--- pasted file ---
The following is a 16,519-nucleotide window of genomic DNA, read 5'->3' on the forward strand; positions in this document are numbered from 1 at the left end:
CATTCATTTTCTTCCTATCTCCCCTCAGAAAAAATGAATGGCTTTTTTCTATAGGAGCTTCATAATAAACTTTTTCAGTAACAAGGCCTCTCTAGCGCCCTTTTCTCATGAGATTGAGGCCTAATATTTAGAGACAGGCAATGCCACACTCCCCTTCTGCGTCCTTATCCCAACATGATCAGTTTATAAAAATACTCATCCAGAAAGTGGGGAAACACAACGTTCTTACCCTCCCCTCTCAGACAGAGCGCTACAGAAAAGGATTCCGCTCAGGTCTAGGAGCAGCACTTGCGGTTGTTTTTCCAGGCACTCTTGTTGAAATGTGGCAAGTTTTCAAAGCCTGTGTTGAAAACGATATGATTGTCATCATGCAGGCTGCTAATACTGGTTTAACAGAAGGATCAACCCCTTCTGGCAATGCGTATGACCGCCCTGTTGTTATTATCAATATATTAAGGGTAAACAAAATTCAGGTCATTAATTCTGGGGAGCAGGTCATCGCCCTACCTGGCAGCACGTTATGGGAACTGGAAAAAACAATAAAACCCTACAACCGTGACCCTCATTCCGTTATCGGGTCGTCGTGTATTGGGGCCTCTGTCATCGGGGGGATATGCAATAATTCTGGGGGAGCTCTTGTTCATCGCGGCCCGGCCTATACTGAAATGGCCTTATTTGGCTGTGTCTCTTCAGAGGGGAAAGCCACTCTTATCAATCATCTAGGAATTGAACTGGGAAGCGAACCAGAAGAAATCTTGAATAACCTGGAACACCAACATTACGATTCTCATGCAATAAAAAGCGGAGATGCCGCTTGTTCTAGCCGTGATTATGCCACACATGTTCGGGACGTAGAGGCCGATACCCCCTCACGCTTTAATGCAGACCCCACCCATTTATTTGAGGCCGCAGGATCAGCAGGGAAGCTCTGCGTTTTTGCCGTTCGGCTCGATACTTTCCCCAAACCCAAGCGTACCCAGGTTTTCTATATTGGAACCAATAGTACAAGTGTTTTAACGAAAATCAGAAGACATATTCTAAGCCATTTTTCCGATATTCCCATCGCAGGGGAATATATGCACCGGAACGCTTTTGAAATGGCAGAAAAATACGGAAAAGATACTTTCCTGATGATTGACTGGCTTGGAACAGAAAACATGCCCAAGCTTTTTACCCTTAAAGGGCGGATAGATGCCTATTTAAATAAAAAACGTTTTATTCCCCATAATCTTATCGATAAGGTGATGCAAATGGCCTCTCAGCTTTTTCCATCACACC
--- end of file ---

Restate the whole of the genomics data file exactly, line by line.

The following is a 16,519-nucleotide window of genomic DNA, read 5'->3' on the forward strand; positions in this document are numbered from 1 at the left end:
CATTCATTTTCTTCCTATCTCCCCTCAGAAAAAATGAATGGCTTTTTTCTATAGGAGCTTCATAATAAACTTTTTCAGTAACAAGGCCTCTCTAGCGCCCTTTTCTCATGAGATTGAGGCCTAATATTTAGAGACAGGCAATGCCACACTCCCCTTCTGCGTCCTTATCCCAACATGATCAGTTTATAAAAATACTCATCCAGAAAGTGGGGAAACACAACGTTCTTACCCTCCCCTCTCAGACAGAGCGCTACAGAAAAGGATTCCGCTCAGGTCTAGGAGCAGCACTTGCGGTTGTTTTTCCAGGCACTCTTGTTGAAATGTGGCAAGTTTTCAAAGCCTGTGTTGAAAACGATATGATTGTCATCATGCAGGCTGCTAATACTGGTTTAACAGAAGGATCAACCCCTTCTGGCAATGCGTATGACCGCCCTGTTGTTATTATCAATATATTAAGGGTAAACAAAATTCAGGTCATTAATTCTGGGGAGCAGGTCATCGCCCTACCTGGCAGCACGTTATGGGAACTGGAAAAAACAATAAAACCCTACAACCGTGACCCTCATTCCGTTATCGGGTCGTCGTGTATTGGGGCCTCTGTCATCGGGGGGATATGCAATAATTCTGGGGGAGCTCTTGTTCATCGCGGCCCGGCCTATACTGAAATGGCCTTATTTGGCTGTGTCTCTTCAGAGGGGAAAGCCACTCTTATCAATCATCTAGGAATTGAACTGGGAAGCGAACCAGAAGAAATCTTGAATAACCTGGAACACCAACATTACGATTCTCATGCAATAAAAAGCGGAGATGCCGCTTGTTCTAGCCGTGATTATGCCACACATGTTCGGGACGTAGAGGCCGATACCCCCTCACGCTTTAATGCAGACCCCACCCATTTATTTGAGGCCGCAGGATCAGCAGGGAAGCTCTGCGTTTTTGCCGTTCGGCTCGATACTTTCCCCAAACCCAAGCGTACCCAGGTTTTCTATATTGGAACCAATAGTACAAGTGTTTTAACGAAAATCAGAAGACATATTCTAAGCCATTTTTCCGATATTCCCATCGCAGGGGAATATATGCACCGGAACGCTTTTGAAATGGCAGAAAAATACGGAAAAGATACTTTCCTGATGATTGACTGGCTTGGAACAGAAAACATGCCCAAGCTTTTTACCCTTAAAGGGCGGATAGATGCCTATTTAAATAAAAAACGTTTTATTCCCCATAATCTTATCGATAAGGTGATGCAAATGGCCTCTCAGCTTTTTCCATCACACC